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In case you missed it: Sheela Subramanian’s keynote at Slack Frontiers on building a digital HQ

VP of Future Forum Sheela Subramanian on why the future of work is flexible, inclusive, and connected

Posted November 22, 2021 by the Future Forum team

Reading time 8 min

Once a year, Slack brings together industry experts, thought leaders, and luminaries to tackle both the big questions and the day-to-day realities of the future of work. The event is called Frontiers, and this year the star-studded lineup included a keynote from Future Forum VP Sheela Subramanian. If you didn’t get a chance to catch Sheela in action, have no fear — we’ve excerpted her keynote below.

Over the past 20 months, we’ve seen how the meaning of work has shifted for everyone. Literally overnight, millions of people were forced to work in ways they never had before. 

Take the mother of two, who spent the first few months of the pandemic dialed into a work meeting in one ear and Zoom school for her six year old in the other. 

Or an employee right out of school who started his first job from his parents’ basement and is craving camaraderie with his colleagues.

Or the employee of color who felt a stronger sense of belonging when working from home, because they didn’t have to code-switch their behavior or appearance walking into a physical office every day. 

And then you have the executives who just want to return to the office full-time and go back to how things were in early 2020.

A massive generational shift in how people think about work

People’s expectations have fundamentally changed. Millions of women and mothers are leaving the workforce — 1 in 3 women is thinking about downshifting her career or leaving the workforce entirely — up from 1 in 4 last year. 

Then there’s the YOLO movement — employees are exhausted by their desk jobs and looking to pursue passion projects or opportunities that offer more fulfillment.  

Or maybe you’ve heard about the great resignation — Future Forum found that 57 percent of knowledge workers are open to looking for new opportunities in the next year, which is up quarter over quarter.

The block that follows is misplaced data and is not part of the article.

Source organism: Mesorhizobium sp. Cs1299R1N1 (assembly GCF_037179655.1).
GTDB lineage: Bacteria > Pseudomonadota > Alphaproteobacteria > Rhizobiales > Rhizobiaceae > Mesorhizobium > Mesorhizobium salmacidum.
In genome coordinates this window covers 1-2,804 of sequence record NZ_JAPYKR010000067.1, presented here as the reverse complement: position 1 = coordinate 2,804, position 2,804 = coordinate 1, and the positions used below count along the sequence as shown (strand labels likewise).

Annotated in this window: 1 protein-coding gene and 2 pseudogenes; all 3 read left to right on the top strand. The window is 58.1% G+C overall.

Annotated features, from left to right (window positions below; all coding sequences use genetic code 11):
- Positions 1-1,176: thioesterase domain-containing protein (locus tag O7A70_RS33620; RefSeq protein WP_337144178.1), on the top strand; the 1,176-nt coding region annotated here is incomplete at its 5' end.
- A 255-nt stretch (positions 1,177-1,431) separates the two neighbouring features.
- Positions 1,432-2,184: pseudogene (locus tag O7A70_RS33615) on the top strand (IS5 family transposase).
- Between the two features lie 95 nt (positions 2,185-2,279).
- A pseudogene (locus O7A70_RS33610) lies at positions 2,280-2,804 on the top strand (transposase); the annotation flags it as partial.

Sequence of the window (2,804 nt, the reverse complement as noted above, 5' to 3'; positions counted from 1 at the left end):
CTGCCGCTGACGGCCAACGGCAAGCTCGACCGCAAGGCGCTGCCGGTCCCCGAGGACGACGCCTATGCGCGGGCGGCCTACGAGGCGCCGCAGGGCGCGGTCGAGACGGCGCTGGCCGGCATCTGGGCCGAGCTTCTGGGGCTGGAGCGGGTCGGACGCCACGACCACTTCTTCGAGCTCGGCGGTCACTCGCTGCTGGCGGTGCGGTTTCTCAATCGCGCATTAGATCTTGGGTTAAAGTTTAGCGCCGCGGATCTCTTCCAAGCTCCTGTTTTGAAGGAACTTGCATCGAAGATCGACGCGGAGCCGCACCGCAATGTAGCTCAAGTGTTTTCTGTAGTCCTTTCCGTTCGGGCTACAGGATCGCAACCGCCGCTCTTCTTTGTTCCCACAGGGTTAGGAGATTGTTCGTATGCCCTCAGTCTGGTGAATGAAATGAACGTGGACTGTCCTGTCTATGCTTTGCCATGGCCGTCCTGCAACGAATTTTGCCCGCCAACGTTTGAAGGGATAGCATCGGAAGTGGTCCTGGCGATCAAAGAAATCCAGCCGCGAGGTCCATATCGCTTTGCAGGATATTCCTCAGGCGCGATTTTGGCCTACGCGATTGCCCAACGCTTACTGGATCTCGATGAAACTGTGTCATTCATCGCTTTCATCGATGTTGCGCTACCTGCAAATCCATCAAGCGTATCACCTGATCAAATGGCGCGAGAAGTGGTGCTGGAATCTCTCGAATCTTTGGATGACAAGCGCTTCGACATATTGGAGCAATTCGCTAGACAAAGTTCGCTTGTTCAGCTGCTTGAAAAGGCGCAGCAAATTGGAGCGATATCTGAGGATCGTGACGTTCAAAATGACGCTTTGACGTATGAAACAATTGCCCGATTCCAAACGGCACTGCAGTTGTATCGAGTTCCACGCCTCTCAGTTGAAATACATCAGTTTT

So how did we get here? 

In early 2020, leaders were in crisis mode and struggling to figure out what’s next. We all thought we would need to pivot for a week — but then it became a month — and now it’s been over a year and a half. 

Many organizations retrofitted existing company’s culture, policies, and technologies to work in employees’ makeshift home offices. While many people redesigned their lives, their priorities, and their time, they weren’t necessarily seeing that reflected in how they worked day to day. 

Now, we have 20 months worth of experience and perspective. We’re not in the same place we were, nor do we want to be. Instead of retrofitting, leaders need to redesign how work gets done and meet their employees where they are.

Think about it like renovating your house. You could paint the house to cover the cracks or place a bucket under a leak. But that’s only going to last so long. The cracks will resurface and the leaks will get worse during the next storm. We’re now at the point where the best long-term plan for both leaders and employees is to rebuild the house from the ground up. 

Leaders have an opportunity to redesign the rigid practices of work that were rooted in century-old norms and move from patching to structural change. They need to shift from C-suite centric to people-centric: it’s about making work fit better for all people, rather than the select few. Redesigning also means moving from office-first to digital-first by investing in technology to connect employees. 

Redesigning work is about leading with trust through flexibility, making work more inclusive for all types of employees, and fostering connection, even when you’re outside the walls of a physical office.  

It’s about flexibility 

Leading with trust through flexibility is not about the number of days you’re requiring employees to come into the office. 

It’s about choice. It’s trusting your employees and empowering them to do good work.

Flexibility is now a basic expectation for employees. It ranks second, only to compensation, when it comes to determining job satisfaction. 

Sure, the vast majority of employees want location flexibility. But a whopping 93% of knowledge workers also want flexibility in when they work

The data is clear. Employees want flexibility.

Source: Future Forum Pulse, conducted July 28-August 10, 2021. Number of respondents = 10,569. Sample sizes by country: USA (5,339), Australia (1,060), France (1,049), Germany (1,050), Japan (1,047), and the UK (1,024).

Now, before you panic, this doesn’t mean a free-for-all with no structure. Flexibility only works with predictability. Two-thirds of employees want flexibility within a framework.